Police freeze £30m in British bank accounts

War on terrorism: Investigation
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Two bank accounts, each containing £15m, have been frozen in Britain after investigators discovered suspected links with the Taliban regime.

The news emerged as financial regulators met senior police investigators to discuss Britain's role in the international drive to dismantle the terrorist funding network.

Detectives and the Bank of England have already frozen assets of £61m in accounts connected to the Afghan regime. About 20 suspect accounts in the UK have been identified and frozen in the past year.

But investigators were shocked to discover that two of the suspect accounts, which were at Middle Eastern banks with branches in Britain, each contained £15m, security sources confirmed.

Britain has long been used as a fund-raising and money-laundering centre for organisations that support Osama bin Laden.

Since the suicide hijackings in America, a small number of accounts linked to the Taliban regime – understood to have contained less than £500,000 – have been frozen, although many more funds are being investigated. The Woolwich and Barclays have frozen accounts and a German bank with a branch in London froze funds of up to £1m.

Key players from Britain's financial services industry met regulators and criminal intelligence officials yesterday. The unprecedented meeting, called by the Financial Services Authority (FSA), aimed to spell out the rules on fighting money-laundering and acts defined as terrorism. The meeting included the Treasury, the Bank of England, the National Criminal Intelligence Service (NCIS), and Special Branch officers from the Metropolitan Police. The FBI has passed the FSA a list of people and organisations it believes are involved in funding the Taliban. The banks are understood to be experiencing some difficulties caused by the use of common Arab names and aliases.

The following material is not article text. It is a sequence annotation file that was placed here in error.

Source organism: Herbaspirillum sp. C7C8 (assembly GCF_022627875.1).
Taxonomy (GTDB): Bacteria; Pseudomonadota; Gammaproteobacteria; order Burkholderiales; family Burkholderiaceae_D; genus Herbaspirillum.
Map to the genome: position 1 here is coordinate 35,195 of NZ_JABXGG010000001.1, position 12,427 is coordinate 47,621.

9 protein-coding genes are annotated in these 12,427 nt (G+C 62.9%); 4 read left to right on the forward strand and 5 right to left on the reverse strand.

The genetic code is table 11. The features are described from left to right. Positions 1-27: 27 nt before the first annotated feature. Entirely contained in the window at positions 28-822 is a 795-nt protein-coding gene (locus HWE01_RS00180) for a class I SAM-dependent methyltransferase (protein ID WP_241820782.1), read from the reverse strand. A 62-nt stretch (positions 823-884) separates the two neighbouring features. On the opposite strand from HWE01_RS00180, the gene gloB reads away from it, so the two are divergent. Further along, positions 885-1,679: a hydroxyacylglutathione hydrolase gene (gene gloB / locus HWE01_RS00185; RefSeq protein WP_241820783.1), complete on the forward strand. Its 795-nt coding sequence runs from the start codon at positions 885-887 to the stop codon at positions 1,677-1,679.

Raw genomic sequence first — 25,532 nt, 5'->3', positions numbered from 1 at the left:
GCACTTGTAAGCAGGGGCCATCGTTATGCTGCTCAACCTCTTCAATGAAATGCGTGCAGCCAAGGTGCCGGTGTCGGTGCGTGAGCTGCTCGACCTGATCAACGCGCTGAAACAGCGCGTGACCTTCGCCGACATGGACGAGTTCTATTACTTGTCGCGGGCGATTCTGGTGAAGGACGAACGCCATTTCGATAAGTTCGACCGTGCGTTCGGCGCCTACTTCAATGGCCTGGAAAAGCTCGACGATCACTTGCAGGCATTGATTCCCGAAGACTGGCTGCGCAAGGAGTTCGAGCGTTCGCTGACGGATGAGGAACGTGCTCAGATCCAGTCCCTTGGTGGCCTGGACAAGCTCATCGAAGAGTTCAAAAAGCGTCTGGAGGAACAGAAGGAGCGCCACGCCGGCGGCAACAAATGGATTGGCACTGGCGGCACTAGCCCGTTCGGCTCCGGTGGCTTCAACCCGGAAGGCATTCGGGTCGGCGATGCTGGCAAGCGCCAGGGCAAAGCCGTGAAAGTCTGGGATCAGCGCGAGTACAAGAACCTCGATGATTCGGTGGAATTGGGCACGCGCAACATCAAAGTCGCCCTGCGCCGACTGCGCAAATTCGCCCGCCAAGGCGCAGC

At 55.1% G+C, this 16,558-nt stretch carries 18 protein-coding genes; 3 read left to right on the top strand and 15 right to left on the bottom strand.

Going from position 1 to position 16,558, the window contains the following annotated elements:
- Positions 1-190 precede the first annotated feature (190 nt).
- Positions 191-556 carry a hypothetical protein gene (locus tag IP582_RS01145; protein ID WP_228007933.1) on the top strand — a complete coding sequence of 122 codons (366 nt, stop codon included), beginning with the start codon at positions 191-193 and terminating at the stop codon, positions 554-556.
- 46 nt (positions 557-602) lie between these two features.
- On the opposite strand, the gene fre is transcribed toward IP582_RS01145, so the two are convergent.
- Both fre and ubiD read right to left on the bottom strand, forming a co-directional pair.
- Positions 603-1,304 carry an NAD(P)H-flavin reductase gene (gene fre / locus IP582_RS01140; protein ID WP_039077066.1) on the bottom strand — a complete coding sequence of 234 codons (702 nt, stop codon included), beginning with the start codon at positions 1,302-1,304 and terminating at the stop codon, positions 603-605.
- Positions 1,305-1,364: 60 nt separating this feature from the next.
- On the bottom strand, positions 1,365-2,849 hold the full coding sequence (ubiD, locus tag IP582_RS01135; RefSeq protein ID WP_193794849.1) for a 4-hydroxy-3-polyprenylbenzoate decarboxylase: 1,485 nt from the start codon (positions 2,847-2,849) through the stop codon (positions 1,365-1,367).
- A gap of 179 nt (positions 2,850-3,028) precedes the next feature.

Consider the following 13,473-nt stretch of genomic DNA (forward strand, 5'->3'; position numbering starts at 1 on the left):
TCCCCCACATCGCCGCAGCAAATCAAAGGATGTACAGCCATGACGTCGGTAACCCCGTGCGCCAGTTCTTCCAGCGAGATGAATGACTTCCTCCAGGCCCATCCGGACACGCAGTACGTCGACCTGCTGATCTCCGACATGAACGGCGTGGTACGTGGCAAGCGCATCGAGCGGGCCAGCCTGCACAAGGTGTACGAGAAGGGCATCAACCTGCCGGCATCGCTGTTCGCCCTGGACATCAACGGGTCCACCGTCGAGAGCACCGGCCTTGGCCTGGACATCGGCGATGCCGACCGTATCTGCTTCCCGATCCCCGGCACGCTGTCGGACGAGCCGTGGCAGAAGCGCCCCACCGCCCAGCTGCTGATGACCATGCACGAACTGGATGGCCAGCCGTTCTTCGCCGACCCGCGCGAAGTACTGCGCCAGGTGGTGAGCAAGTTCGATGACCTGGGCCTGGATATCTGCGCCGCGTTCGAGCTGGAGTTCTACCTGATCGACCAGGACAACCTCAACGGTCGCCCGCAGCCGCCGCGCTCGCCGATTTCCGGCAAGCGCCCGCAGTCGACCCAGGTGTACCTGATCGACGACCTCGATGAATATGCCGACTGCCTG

A bank can freeze an account when there is suspicion that it is being used to fund terrorist activities or to launder drug money or assets obtained from criminal activities. The sanctions department of the Bank of England can also force a bank to freeze an account and the NCIS can advise a financial organisation about a suspicious transaction or account. If the bank ignores the advice and fails to take action, itfaces criminal prosecution.

Banks, building societies, solicitors and financial institutes are legally bound to report suspicious transactions. Since the attacks on America, the NCIS has found a marked increase in the number of reports.

Meanwhile, anti-terrorist officers were continuing to question a 43-year-old man who is suspected of being linked to a British-based security company that raises funds for the banned Islamic Jihad militant group. Sulayman Zain-ul-Abidin was arrested on Monday at the Royal College of Obstetricians and Gynaecologists in London, where he worked as a kitchen assistant. Detectives raided his home in Kidbrooke, south-east London, thought to be the headquarters for Sakina Security Services, a London-based security firm that invites clients to participate in the "ultimate jihad challenge". A website for the firm, which invited people to donate money to a London branch of the Woolwich bank, was removed from the internet last night.

Two men arrested under the Terrorism Act were released yesterday. A 36-year-old Arab was released without charge after being detained on Friday at Gatwick airport while taking the identical route to 11 of the 19 hijackers. A 24-year-old man arrested at Waterloo station in London on Monday in connection with falsified documents was also released.

* Lorry drivers carrying dangerous chemicals, explosives and hazardous waste have been warned by the Government to be "extra vigilant"' against hijacking by terrorists. A memo to haulage firms from the Department of Transportsays drivers should be especially careful to ensure that no dangerous goods fall into "suspicious hands".